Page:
Glenn Pinkerton/Las Vegas News Bureau
Tuesday, May 15, 2018 | 2 a.m.
First, many expected the decision to come in January. When that didn’t happen, focus shifted to March. Then April.
A protracted delay is nothing new when it comes to a Supreme Court ruling, as the nine justices operate painstakingly on their own timetable, but it felt particularly appropriate with the sports betting case lingering since last June.
For years, if not decades, those in the gambling industry denounced the Professional and Amateur Sports Protection Act, a law passed in 1992 that kept full-fledged sports betting outside of every state except Nevada, as unconstitutional.
They finally found their vindication on Monday, when the Supreme Court repealed PASPA by a 6-3 vote to allow states to make their own decision on the legality of sports betting. New Jersey, which began the push to legalize six years ago, could begin taking bets as soon as two weeks from now with several states expected to follow suit in the ensuing months and years.
In the end, it’s all going to be well worth the wait. Despite some misconceptions, this isn’t bad news for any of the involved parties.
Not for the bettors, many of whom will now have a safer way to gamble into a regulated market instead of wagering an annual $150 billion illegally, according to estimates from the American Gaming Association. Not for the sports leagues, which will only continue to benefit from sports betting’s popularity even if they don’t get a cut through the NBA’s absurd, proposed, “1 percent integrity fee.”
And certainly not for Las Vegas, which will remain the sports gambling capital of the world regardless.
“In the long run I expect this to be a victory for Las Vegas,” said Geoff Freeman, president of the American Gaming Association. “As this market moves to the legal environment, as gaming goes more mainstream, as we’ve seen in the past, Las Vegas only strengthens.”
No matter how many sports books spring up in casinos and race tracks across the country, nowhere is going to offer the aura and amenities of the Strip and surrounding properties. Fans, for the most part, aren’t uninterested in traveling to go to major league sporting events because their town has a minor league franchise.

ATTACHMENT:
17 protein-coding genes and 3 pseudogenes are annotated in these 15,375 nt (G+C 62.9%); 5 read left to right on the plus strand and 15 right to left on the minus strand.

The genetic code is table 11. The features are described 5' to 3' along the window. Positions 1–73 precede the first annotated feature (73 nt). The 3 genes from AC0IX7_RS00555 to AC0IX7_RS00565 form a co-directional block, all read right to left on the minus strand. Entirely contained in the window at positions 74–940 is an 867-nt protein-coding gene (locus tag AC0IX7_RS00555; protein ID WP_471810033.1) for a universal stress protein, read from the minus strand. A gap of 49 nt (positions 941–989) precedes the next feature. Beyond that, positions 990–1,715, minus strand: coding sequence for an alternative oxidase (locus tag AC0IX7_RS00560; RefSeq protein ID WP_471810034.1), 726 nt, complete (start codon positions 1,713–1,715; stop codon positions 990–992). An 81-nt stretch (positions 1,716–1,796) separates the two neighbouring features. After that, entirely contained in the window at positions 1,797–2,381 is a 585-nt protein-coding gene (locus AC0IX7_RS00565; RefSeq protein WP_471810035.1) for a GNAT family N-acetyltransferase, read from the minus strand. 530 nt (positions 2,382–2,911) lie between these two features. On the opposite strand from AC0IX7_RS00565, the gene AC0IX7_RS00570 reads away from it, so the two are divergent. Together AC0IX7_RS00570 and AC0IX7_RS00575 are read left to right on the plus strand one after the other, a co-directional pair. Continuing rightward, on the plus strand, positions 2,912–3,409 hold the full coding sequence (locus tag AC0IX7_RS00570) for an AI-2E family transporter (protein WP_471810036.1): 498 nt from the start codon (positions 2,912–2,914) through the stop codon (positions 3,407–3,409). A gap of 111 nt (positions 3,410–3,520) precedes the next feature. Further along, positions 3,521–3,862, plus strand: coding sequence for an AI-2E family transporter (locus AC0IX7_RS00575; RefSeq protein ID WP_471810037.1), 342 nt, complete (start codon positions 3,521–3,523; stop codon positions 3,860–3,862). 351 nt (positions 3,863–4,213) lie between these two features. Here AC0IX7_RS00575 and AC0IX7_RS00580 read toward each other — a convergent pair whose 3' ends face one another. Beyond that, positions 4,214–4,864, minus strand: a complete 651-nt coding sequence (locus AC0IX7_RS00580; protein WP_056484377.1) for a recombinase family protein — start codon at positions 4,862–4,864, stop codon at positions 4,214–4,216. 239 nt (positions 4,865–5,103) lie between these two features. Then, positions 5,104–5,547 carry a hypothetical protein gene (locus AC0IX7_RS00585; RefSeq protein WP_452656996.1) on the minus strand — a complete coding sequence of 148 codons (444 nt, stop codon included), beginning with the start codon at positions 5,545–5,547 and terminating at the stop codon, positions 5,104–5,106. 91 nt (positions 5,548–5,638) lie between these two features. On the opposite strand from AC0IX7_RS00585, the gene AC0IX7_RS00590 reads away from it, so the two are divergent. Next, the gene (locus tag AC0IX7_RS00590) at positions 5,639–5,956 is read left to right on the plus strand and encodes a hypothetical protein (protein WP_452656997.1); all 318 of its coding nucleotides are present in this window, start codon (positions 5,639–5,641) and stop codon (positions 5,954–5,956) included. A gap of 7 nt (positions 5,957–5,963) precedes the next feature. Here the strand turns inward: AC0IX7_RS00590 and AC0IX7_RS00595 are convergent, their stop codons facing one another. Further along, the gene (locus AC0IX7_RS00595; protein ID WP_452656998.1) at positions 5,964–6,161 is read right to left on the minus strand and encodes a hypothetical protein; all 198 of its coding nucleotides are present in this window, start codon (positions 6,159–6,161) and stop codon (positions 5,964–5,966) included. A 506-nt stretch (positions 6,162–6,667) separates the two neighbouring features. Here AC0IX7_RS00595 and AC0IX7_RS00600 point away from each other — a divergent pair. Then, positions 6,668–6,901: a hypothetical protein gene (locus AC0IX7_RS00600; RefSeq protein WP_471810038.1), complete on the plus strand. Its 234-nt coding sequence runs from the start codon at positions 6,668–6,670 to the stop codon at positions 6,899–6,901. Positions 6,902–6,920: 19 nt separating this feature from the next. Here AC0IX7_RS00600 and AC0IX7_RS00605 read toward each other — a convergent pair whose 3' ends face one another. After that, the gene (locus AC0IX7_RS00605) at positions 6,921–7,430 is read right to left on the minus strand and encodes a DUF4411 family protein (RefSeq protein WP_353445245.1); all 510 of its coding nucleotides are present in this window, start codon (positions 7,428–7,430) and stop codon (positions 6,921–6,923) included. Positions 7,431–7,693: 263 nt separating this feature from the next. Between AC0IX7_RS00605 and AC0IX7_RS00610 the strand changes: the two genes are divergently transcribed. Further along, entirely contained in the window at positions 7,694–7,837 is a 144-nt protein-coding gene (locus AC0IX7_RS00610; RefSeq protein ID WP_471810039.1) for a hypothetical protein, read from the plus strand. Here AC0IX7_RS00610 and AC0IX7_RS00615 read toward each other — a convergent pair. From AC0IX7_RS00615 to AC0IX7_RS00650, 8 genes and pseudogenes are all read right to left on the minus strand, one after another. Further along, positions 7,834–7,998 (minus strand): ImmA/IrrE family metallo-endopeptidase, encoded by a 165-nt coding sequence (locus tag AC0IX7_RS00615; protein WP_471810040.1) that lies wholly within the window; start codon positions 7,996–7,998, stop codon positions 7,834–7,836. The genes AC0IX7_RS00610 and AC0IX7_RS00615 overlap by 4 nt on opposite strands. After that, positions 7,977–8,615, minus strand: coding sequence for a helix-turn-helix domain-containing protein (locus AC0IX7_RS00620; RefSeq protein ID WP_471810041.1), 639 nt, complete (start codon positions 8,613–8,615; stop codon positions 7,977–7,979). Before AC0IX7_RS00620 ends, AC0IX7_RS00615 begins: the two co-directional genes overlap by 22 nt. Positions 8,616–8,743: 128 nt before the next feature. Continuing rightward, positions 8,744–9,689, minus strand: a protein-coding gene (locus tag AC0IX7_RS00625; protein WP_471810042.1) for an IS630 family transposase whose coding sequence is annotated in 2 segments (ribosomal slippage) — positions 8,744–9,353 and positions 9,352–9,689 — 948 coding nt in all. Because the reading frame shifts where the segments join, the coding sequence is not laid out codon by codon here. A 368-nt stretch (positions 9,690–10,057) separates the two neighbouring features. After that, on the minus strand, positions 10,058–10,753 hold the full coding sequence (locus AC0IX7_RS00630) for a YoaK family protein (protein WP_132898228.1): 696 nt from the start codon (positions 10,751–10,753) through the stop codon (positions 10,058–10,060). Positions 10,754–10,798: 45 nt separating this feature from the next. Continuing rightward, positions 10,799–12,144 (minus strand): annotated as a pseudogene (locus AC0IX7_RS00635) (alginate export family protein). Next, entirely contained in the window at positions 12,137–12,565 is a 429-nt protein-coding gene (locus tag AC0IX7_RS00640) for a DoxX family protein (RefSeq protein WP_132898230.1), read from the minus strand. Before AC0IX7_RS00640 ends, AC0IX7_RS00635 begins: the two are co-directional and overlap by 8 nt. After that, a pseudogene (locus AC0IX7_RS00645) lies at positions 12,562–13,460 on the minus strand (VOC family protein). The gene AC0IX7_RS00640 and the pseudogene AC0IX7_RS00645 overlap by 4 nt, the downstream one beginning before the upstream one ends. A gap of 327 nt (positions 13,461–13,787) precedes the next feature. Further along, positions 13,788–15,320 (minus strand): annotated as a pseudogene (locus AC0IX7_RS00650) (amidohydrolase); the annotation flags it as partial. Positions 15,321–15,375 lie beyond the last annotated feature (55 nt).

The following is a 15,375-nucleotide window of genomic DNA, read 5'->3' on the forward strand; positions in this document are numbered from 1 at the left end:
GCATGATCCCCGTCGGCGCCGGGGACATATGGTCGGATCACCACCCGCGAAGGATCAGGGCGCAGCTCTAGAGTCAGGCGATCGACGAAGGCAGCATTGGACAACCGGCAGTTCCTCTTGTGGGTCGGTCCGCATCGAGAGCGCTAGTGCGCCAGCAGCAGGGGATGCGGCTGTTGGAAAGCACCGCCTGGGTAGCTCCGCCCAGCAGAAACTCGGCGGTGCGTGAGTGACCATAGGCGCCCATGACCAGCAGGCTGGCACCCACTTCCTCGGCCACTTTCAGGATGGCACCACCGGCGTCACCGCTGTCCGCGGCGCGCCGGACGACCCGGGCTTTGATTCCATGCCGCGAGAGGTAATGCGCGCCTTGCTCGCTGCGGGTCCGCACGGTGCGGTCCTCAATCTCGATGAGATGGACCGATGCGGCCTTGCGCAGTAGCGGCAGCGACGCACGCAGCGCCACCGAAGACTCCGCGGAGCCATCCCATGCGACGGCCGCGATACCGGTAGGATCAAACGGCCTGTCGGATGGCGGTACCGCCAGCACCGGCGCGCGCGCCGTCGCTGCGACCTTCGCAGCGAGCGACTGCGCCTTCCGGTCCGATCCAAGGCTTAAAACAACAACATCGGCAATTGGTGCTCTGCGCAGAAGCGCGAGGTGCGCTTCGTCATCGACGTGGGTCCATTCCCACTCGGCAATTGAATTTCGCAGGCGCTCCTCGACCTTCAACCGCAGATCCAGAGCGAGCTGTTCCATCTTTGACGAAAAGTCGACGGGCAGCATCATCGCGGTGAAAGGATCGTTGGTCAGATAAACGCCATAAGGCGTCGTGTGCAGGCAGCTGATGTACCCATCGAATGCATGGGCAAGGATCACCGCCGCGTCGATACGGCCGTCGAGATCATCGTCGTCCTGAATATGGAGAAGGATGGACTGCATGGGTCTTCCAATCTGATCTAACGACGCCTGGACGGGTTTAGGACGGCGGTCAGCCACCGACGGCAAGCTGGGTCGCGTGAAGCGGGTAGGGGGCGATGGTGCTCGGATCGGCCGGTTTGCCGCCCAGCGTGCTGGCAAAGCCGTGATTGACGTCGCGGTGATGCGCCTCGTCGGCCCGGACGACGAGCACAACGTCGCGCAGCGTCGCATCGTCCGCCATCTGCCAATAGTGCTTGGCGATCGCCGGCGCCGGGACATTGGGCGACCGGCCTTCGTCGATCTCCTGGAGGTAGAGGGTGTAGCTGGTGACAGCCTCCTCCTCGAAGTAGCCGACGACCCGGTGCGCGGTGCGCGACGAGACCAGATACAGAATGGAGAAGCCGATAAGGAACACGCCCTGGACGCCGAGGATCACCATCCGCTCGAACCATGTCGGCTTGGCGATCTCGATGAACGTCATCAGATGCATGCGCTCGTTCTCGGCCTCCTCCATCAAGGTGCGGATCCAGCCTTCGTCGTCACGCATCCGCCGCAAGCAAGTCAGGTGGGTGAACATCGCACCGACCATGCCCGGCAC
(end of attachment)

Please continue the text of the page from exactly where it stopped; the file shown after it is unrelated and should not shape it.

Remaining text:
The Westgate Las Vegas Superbook is always going to be akin to something like Yankee Stadium in sports betting. Somewhere like the Mirage is Madison Square Garden.
Las Vegas will stay home to the most hallowed sports betting venues, and they could become an even bigger draw if sports betting volume continues to increase.
Shops across the rest of the country will be glorified satellite locations — especially since many of them figure to be run by local companies. Companies like MGM Resorts International, Caesars Entertainment, William Hill U.S. and CG Technology have all the infrastructure in place to expand their operations.
In its annual Analyst and Investor day last week, MGM Resorts shared a market revenue potential projection of $5 billion by 2024 if the sports betting ban was overturned. The numbers came from Eilers & Krejcik Gaming, a consulting firm focused on different assets of gaming including sports betting.
“We believe in the next two to three years, there will be 10-12 states that are ripe and ready to activate,” MGM Resorts CEO Jim Murren said last week. “We will be there. We will participate in it. We bring technology, we bring knowledge and frankly in this space we bring trust.”
Trust must be fostered in the wake of PASPA’s demise. For too many years, the leagues at least propagated a misguided sense of distrust of Nevada sports books.
That’s foolish when the two entities share the same basic aim: They both want to protect the integrity of games. Regulated sports books can have up to millions of dollars riding on the outcomes, so they’re every bit as invested as the bodies putting on the events.
There’s a reason why it was Las Vegas bookmakers whom alerted the NCAA to the infamous Arizona State basketball point-shaving scandal of 1994, as well as successfully watchdogging on several other occasions.
“There’s no need to reinvent the wheel,” Freeman said. “Nevada has a functioning market. You don’t see any type of integrity fee; you don’t see other restrictions that are in place. What you do see is a partnership between the leagues to protect the integrity of the game and the bet. You see a partnership to protect consumers and I’d like to see that partnership continue.”
It shouldn’t just continue, but also stabilize and thrive. The legalization of sports betting allows the opportunity to do it right for once and for all.
It’s exciting for everyone involved — and long overdue.